Past participle active

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The past participle active in the future , or PFA for short , is a special verb form in some languages ( verbal adjective ). The PFA can be used to express a later action or intention. Nothing comparable is used in the German language; Forms like "being praised" (the man who is being praised) can be developed theoretically.


general education

The PFA of a verb is formed by inserting the suffix -ur- between the root of the participle perfect passive (PPP) and the case- number-gender ending .

Latin infinitive German translation PPP PFA
laudāre praise laudātus Laudat UR us
manēre stay mānsus Mans UR us
facere do factus fact ūr us
audīre Listen audītus Audit UR us


However, there are a few exceptions where the PFA forms differ from those of the PPP strain. Examples:

Latin infinitive German translation PPP PFA example
morī to die mortus moritūrus Ave Caesar, moritūri te salutant. ( Suet. Claud. 21)
parere give birth, beget partus paritūrus uter populus alterī paritūrus foret ( Vell . 2, 90, 3)
iuvāre looking forward iūtus iuvātūrus iuvātūrum exercitum ( Sall. Iug. 47, 2)

Use and translation

In the Latin language, the PFA expresses the temporal relationship between the temporality of an activity and the predicate of a sentence, regardless of its tense . It is therefore translated later and actively. The PFA stands in a KNG congruence to its reference word and belongs to the 1st and 2nd declination .

In connection with a form of the auxiliary verb esse (both finite and infinite ), the PFA forms the Coniugatio periphrastica activa , which, in contrast to the simple future tense, which denotes the future neutrally, is used by an immediate future which the speaker calls intended or in is represented subjectively colored in another way.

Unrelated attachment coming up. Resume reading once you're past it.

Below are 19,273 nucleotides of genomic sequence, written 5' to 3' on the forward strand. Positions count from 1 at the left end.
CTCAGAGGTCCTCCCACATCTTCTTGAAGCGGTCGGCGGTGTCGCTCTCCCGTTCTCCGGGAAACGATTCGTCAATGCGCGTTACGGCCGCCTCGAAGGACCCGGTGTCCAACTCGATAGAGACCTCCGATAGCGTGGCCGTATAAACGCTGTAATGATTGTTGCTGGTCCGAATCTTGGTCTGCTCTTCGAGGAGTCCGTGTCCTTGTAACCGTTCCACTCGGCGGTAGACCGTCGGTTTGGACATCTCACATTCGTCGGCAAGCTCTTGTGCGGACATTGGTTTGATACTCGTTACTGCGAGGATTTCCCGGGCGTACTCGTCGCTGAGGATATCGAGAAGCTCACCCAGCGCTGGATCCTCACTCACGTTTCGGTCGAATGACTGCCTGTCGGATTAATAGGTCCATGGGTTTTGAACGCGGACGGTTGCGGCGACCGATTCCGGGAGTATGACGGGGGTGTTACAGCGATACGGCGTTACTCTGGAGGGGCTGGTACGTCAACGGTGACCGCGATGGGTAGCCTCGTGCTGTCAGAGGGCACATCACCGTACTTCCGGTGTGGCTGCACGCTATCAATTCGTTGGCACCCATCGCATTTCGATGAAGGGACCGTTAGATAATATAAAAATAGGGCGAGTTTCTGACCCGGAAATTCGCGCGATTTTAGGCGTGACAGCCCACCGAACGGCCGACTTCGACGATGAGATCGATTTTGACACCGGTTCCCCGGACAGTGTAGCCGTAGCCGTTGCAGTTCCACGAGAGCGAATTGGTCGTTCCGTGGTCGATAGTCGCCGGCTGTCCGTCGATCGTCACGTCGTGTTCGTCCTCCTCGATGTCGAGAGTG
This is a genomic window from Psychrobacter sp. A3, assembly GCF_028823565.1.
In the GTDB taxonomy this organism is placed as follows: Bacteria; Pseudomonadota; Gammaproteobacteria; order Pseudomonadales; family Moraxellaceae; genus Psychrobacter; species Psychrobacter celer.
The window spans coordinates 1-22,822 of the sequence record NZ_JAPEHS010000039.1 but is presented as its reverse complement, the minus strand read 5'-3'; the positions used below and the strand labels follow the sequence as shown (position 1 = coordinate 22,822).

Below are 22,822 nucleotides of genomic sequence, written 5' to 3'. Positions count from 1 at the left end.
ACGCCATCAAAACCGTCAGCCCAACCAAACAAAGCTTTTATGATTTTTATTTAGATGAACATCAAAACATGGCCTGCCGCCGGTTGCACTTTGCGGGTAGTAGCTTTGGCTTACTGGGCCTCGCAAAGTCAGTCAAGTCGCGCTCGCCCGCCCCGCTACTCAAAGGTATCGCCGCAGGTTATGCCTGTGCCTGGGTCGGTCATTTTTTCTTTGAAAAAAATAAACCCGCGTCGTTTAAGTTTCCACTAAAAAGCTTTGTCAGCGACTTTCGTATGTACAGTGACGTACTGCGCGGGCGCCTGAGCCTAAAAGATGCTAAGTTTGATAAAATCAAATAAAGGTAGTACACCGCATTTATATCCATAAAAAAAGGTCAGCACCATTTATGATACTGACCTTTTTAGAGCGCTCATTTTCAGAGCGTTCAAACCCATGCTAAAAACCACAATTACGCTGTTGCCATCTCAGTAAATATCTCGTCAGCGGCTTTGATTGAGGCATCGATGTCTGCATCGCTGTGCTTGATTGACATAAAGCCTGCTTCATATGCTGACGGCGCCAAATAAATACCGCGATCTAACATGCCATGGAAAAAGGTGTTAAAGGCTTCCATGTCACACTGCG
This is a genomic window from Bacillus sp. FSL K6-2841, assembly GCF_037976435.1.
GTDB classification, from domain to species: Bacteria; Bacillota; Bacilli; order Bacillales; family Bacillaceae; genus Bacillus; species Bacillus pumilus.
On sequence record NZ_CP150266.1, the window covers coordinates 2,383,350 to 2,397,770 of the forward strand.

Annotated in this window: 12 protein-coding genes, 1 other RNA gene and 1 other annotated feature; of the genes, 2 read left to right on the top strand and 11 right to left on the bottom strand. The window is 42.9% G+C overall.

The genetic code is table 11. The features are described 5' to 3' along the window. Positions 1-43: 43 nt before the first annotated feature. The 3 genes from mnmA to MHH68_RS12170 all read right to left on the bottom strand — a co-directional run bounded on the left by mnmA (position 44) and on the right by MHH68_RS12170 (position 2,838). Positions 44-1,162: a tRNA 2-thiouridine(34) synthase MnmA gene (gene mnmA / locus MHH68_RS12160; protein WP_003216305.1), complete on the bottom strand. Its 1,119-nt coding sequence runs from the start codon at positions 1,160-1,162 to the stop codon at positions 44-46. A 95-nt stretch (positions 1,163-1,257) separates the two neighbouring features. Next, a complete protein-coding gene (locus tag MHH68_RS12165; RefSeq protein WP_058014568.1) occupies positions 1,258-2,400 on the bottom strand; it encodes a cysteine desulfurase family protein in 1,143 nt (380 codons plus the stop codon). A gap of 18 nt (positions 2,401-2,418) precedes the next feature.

The PFA in attributive use is almost entirely limited to the adjective futūrus in classical times (e.g. aetās futūra - the future time). The attributive use of other PFAs is poetic and / or post-classical.

Latin sentence German translation meaning
Barbari accedunt expugnaturi urbem. The barbarians are advancing to conquer the city. The barbarians are approaching to conquer the city in the near future.
Barbari accesserunt expugnaturi urbem. The barbarians have come to conquer the city. The barbarians have come to conquer the city later, but this may have happened by now.
Monītūrus sum. I want to admonish / I am about to admonish / I will admonish.

Ancient Greek

general education

In addition to the past participle passive and future medium participle, there is also the active past participle in ancient Greek. The PFA is formed by adding the σ typical of the future tense and the case ending of the participle to the verbal stem . This sigma merges with certain consonants to form ξ or ψ .

Greek infinitive transcription German translation PFA
παιδεύ-ειν paideuein bring up παιδεύ-σ-ων
ἄγ-ειν agein to lead ἄξ-ων (= ἄγ-σ-ων)
γράφ-ειν graphein write γράψ-ων (= γράφ-σ-ων)


In Esperanto , the future active participle ends in -onta and is used for subsequent or future actions. Literally means z. B. vidonta "one who will see". A good translation option is "about to see". Like all compound forms, this is not common in spoken language.


  • La virino salutonta vin estas tre afabla. - The woman who is about to greet you is very nice.
  • La venonta monato estas marto. - The coming month is March.

There is also a passive form that ends in -ota .


  • La skrib ota letero devas aspekti bela. - The letter that will be written must look beautiful.
  • La manĝ ota kuko estas tre seka. - The cake that will be eaten is very dry.


In Lithuanian there is both an active and a passive past participle, e.g. B. rašysima knyga (“the book that will be written”) or Gimė vaikas valdysiantis pasaulį (“a child was born who will rule the world”).